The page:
Working with Words: John Hughes
John Hughes is the author of six books, including The Remnants, Asylum, and the Miles Franklin Award-shortlisted No One. His most recent novel The Dogs was shortlisted for the Victorian Premier’s Literary Awards. We spoke to him about how he approaches the work of writing and the impact Chekhov’s approach to tension and balance in domestic drama has had on him.
What was the first piece of writing you had published?
A short story called ‘Untitled’, published in Meanjin in 1993. It was published by Jenny Lee – an enlightened editor! It took me a long time to get there.
What’s the best part of your job?
Anything (and that means anything!) I do can be called work!
What’s the worst part of your job?
See above. (How does one ever get to one’s desk?)
What’s been the most significant moment in your writing career so far?
To discover, after publishing my first book, The Idea of Home, that I can write what I write, and my family and friends will still talk to me!
That, and meeting Terri-ann White. If there’s a Platonic ideal of a publisher, it’s her.
What’s the best (or worst) advice you’ve received about writing?
Be silent, or speak better than the silence. (I’ve still got a long way to go.)
Be silent, or speak better than the silence.
What’s the most surprising thing you’ve ever heard or read about yourself?
I don’t know if it’s the most surprising, but it’s certainly the most frank. With the publication of No One, my father told me I might finally have written a book people actually want to read.
If you weren’t writing, what do you think you’d be doing instead?
Given how long it takes me to write a book (and given also my answer to Question 2 above), I think most of what I do is already ‘instead’. Each book comes as a surprise to me – I look at it and think, how did I get that written?
There’s much debate on whether creative writing can be taught – what’s your view?
You can teach everything about writing but what’s important.
What’s your advice for someone wanting to be a writer?
Don’t listen to advice. You don’t learn anything from advice except how to bypass pain. There’s no shortcut, you have to reinvent the wheel everyday. Anything that’s truly distinctive is learnt only through accident and mistake. (But that sounds too much like advice!)
Do you buy your books online, in a physical bookshop, or both?
I moved from Sydney to Eden on the far south coast of NSW at the beginning of this year. Unfortunately, Eden has no bookshop. So I’ve learnt the pleasures of buying online. But great alternative that it is, nothing for me (apart from the obvious!) lifts the spirits like a shop full of books, and the time to browse it aimlessly.
If you could go out to dinner with any fictional character, who would it be and why?
Any of Saul Bellow’s protagonists. I’m more a listener than a talker, and Moses Herzog, Artur Sammler or Augie March could talk under water with a mouth full of marbles, while still telling me a thing or two about the problems of the world (and their solution!), about what it is to be human (and inhuman!), and best of all, make me laugh while doing so.
In Chekhov, although happiness appears real and attainable, in the end it remains a dream.
What’s the book that’s had the most significant impact on your life or work – and why?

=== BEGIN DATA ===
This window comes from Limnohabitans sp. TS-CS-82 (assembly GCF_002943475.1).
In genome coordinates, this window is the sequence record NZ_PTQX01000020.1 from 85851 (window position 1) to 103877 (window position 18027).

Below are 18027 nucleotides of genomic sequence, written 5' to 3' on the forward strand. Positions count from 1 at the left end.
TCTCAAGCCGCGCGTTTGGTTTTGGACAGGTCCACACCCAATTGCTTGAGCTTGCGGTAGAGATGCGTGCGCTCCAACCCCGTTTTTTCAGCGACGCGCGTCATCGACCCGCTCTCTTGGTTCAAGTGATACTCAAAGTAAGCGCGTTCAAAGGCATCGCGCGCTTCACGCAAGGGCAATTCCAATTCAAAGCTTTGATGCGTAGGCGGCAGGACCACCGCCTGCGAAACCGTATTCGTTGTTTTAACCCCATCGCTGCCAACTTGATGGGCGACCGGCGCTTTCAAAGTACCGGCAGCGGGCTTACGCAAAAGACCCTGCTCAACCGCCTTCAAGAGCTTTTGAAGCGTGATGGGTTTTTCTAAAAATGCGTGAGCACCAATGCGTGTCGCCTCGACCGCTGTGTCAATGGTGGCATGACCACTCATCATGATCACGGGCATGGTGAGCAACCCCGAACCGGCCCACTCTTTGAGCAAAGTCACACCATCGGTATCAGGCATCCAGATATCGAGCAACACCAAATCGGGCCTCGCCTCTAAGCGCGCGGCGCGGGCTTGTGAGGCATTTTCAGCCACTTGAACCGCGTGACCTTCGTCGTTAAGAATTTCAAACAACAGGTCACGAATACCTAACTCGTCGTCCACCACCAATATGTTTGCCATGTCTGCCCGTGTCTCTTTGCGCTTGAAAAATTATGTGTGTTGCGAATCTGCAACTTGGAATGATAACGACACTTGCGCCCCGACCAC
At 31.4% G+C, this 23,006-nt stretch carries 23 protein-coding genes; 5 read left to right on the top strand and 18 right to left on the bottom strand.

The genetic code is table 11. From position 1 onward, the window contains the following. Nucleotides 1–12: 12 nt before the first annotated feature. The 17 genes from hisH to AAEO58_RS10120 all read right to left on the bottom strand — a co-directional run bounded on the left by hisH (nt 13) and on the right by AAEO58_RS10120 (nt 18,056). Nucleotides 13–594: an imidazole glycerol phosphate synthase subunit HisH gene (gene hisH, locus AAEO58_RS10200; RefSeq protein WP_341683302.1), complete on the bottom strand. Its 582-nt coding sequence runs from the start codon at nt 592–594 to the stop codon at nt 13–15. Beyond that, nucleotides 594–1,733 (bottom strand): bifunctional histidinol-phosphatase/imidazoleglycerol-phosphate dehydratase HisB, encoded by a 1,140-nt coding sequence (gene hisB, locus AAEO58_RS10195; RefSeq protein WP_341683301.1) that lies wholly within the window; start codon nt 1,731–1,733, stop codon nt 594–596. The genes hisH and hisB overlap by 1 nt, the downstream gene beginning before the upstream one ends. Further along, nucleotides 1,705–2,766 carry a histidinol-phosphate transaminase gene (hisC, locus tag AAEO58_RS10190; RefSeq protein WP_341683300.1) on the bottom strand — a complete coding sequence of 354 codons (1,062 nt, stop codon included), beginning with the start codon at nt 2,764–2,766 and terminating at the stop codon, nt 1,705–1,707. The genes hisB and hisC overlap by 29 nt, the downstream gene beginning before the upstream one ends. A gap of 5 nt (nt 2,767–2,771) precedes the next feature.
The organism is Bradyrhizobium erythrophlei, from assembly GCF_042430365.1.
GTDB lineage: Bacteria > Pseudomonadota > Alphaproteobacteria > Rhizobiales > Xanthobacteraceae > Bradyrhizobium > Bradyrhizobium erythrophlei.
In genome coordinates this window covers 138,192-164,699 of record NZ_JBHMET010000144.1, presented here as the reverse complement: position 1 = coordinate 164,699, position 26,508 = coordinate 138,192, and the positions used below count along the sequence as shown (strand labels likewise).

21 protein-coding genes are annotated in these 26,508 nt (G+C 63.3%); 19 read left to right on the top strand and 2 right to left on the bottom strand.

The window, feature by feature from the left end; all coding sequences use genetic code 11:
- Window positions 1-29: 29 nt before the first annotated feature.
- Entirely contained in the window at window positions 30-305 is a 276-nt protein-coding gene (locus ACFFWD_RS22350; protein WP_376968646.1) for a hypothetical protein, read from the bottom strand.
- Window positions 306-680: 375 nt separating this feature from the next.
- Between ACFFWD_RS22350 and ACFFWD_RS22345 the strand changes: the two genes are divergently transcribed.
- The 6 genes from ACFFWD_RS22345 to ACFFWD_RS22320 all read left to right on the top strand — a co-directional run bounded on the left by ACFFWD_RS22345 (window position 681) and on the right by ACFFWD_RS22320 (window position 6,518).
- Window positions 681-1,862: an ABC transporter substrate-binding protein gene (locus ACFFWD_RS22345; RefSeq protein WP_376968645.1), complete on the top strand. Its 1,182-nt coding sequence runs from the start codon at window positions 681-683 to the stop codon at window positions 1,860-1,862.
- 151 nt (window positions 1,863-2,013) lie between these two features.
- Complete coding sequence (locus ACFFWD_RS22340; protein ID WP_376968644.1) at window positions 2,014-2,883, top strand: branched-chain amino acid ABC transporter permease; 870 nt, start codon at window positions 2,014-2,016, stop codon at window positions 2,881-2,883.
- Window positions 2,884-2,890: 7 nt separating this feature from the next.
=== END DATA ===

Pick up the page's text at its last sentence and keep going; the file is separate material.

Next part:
Although the question is a weighty one (what could be weightier than the most significant impact on your life!), my answer can’t match it in kind and may even appear disingenuous, because if I were asked this question on seven different days, I would give seven different answers. Today, rather than a single book – if I can cheat a little – I’ll say the plays of Anton Chekhov (tomorrow it might be his short stories). In Chekhov, although happiness appears real and attainable, in the end it remains a dream. There is no present, only past and future. His lyricism is the lyricism of grief: for what has been lost and can never be regained, and for what is longed for but can never be. Chekhov is the great playwright of dissatisfaction. What he gives is a glimpse into the realities of life where nothing is cut and dried, funny or sad, where there aren’t any heroes or villains, or even any right answers. Life is a series of difficult choices that nobody wants to make, that nobody can make, because none of the options will lead to a future from which something else is not taken away. Lethargy in Chekhov is therefore not a sin but an inevitable mode of being. The supreme irony of each of Chekhov’s plays is that even if the characters had done nothing, the same end would have come to pass: all the plays’ exhaustive inactivity amounts to an act as good as any other. What kind of moral is this? No wonder Tolstoy despaired of Chekhov’s drama. Chekhov’s plays are more like theatrical documentaries. What we in the audience witness, as mesmerised as any moth by the flame, is a slow freefall: families and individuals in a state of freefall, but so slow as to appear not to happen at all. Something almost happens, but what? How did it come to this? we ask. By what sleight-of-hand did something so visible happen without us seeing? Chekhov’s greatest gift is to show us how things change to become the same. This is why there can be so much drama in nothing happening; the characters transform before our very eyes, but transform, somehow, into what they were, which is to say, their change is to remain the same. In Chekhov, that is, what we call the past we also call the future. We leave most of his pieces (plays and stories) with a feeling that’s not readily definable. His worlds balance such innumerable tensions they often seem to transcend the trappings of literature and become life, which, after all, doesn’t have a genre.
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